Writing Tip: Don’t say what “seems” to be. Describe what IS.

This guy doesn't "seem" frustration. He IS frustrated. Punto.

This guy doesn’t “seem” frustrated. He IS frustrated. Punto.

Today’s blog post will focus on a component of weak writing I am ALWAYS, ALWAYS editing out of my drafts as much as I can. For some reason, I love to write about what “seems” to be rather than what is.

There are reasons for this tendency to rely upon verbs like “seem” and “appear,” “guess” and “suppose.” A large part of the problem, in my case, has to do with point of view.

I write in third person, with a narrator who follows one character at any given time, with occasional, deliberate head-hopping that I carefully structure. So, when I have to describe the reactions or emotions of a character who isn’t that POV character, that “focus of narration,” I don’t want to appear to be head-hopping unintentionally.

The easiest fix is to say the character “seemed distraught” or “looked as though his hope had shattered.” Otherwise, I might look to be jumping into that character’s head.

The thing is, I wouldn’t be head-hopping, not necessarily. It depends largely on the circumstance, but generally, I recognize that I have to trust my readers more. I have to trust my readers to understand that my narrator is in Character A’s head, and that when I describe Character B, what the reader is getting is Character A’s assessment of Character B: correct or incorrect, biased or unbiased.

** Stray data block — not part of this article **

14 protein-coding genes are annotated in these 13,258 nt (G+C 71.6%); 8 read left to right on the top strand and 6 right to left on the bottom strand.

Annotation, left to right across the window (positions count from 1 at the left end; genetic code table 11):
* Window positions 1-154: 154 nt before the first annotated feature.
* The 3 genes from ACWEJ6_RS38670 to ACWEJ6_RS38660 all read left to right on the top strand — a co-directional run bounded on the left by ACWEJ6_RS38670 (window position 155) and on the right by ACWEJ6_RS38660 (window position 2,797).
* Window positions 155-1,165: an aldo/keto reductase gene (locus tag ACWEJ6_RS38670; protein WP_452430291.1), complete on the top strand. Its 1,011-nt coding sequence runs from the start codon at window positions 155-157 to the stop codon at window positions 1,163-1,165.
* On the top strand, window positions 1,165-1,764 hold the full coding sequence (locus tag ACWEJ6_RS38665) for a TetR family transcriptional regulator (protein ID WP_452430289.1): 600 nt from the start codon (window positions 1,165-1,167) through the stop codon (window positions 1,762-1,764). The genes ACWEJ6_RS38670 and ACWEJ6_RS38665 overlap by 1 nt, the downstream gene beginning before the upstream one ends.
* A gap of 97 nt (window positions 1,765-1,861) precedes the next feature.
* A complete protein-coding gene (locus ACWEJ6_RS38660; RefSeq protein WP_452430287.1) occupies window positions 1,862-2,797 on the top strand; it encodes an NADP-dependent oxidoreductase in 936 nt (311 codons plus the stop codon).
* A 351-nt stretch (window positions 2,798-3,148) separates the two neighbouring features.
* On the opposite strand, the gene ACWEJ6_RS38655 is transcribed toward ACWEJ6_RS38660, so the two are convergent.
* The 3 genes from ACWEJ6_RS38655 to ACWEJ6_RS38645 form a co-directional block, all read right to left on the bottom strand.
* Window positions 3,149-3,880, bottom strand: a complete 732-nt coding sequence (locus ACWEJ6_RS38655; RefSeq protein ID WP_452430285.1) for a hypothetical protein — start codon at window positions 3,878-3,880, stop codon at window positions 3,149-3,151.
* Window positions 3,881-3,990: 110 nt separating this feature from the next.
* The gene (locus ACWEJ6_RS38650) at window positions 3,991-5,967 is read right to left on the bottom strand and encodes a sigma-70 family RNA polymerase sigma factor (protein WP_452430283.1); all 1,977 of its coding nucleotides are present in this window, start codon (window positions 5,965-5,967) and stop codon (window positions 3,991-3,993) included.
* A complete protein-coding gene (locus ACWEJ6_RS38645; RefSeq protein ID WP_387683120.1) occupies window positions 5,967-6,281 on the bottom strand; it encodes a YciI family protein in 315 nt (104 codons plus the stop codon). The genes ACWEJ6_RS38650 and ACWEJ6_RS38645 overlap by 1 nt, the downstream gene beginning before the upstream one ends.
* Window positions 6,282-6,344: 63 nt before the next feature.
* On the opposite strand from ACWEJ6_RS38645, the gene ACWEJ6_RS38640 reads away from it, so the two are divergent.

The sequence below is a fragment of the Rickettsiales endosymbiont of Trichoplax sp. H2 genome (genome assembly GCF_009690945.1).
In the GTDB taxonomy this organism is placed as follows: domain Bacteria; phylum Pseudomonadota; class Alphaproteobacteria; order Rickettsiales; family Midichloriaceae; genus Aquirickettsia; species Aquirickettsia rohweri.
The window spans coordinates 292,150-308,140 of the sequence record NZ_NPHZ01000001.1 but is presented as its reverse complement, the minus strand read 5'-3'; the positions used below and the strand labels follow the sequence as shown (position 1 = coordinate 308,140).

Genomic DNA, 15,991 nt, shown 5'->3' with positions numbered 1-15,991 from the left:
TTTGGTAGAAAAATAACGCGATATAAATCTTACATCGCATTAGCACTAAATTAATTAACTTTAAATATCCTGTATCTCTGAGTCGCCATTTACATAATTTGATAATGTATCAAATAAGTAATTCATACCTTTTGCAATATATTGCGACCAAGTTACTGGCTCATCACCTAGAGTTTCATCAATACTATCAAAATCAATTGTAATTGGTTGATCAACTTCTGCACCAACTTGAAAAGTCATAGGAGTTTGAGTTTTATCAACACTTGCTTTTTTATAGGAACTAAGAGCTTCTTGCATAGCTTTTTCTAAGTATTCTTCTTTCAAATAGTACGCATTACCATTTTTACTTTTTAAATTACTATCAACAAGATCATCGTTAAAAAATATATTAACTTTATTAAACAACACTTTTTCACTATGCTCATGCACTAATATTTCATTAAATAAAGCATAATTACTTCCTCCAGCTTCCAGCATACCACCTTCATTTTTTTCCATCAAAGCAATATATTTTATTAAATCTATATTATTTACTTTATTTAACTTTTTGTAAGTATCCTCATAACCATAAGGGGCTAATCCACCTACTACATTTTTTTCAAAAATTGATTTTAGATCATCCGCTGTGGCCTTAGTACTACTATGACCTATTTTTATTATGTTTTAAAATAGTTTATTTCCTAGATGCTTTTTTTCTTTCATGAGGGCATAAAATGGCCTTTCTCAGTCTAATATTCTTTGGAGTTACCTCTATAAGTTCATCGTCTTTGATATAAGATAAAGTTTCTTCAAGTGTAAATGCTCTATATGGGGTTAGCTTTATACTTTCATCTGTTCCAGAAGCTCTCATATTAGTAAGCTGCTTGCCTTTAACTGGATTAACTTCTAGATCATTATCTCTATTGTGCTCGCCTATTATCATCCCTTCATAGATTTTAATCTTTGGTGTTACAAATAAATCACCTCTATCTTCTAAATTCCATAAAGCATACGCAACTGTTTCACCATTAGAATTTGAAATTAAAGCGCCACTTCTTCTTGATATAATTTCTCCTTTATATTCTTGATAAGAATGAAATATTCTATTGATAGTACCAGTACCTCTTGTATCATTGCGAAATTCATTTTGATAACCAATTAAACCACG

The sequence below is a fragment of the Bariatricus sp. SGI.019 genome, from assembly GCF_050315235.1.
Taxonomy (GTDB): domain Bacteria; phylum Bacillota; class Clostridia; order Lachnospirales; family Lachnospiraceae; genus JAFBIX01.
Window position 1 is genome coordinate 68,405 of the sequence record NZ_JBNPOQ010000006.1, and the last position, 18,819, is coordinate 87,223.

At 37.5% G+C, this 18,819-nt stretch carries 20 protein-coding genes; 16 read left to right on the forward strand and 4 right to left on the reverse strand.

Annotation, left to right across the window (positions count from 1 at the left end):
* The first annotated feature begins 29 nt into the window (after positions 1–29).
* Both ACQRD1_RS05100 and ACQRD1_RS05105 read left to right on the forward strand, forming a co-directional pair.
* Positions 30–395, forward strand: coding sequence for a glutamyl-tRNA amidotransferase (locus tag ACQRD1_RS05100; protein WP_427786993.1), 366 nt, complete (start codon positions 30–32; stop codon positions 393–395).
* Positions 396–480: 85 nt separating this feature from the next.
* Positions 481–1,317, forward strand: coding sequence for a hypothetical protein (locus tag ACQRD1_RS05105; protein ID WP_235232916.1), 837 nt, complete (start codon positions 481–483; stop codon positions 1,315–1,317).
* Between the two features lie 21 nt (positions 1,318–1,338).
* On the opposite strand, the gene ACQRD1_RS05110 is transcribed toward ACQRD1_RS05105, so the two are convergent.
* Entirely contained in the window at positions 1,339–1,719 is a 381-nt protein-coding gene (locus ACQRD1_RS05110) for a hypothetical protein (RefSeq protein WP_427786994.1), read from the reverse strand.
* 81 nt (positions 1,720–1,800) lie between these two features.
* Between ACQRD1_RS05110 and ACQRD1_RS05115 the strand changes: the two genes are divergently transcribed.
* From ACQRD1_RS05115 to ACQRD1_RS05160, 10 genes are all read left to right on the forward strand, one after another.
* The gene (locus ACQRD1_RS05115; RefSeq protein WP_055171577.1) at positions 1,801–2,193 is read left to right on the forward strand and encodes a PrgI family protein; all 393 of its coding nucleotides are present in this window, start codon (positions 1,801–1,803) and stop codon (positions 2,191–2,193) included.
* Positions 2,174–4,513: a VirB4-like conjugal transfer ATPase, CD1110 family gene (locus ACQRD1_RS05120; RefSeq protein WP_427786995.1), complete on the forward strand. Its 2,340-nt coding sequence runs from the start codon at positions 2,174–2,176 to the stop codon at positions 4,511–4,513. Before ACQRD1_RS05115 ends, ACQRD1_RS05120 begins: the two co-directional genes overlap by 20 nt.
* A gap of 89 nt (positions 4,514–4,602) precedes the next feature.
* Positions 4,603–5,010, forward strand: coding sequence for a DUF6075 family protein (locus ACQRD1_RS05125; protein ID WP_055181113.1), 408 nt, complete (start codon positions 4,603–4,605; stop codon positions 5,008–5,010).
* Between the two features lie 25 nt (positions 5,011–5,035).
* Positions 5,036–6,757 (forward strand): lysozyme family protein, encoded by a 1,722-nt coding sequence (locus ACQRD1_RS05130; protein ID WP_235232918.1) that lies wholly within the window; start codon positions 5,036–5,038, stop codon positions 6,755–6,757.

As long as I, as the author, take the time to establish clearly which character my narrator is associated with, I can directly state that a different character is distracted, or annoyed, or angry. As those are emotions with clear visual cues, I can even describe the visual cues and let my readers infer the obvious, corresponding emotion from them. That’s best of all.

You see, readers are good at that. They aren’t stupid. When you give them the clues to follow, they’ll go where you want them to go and understand what you mean to tell them.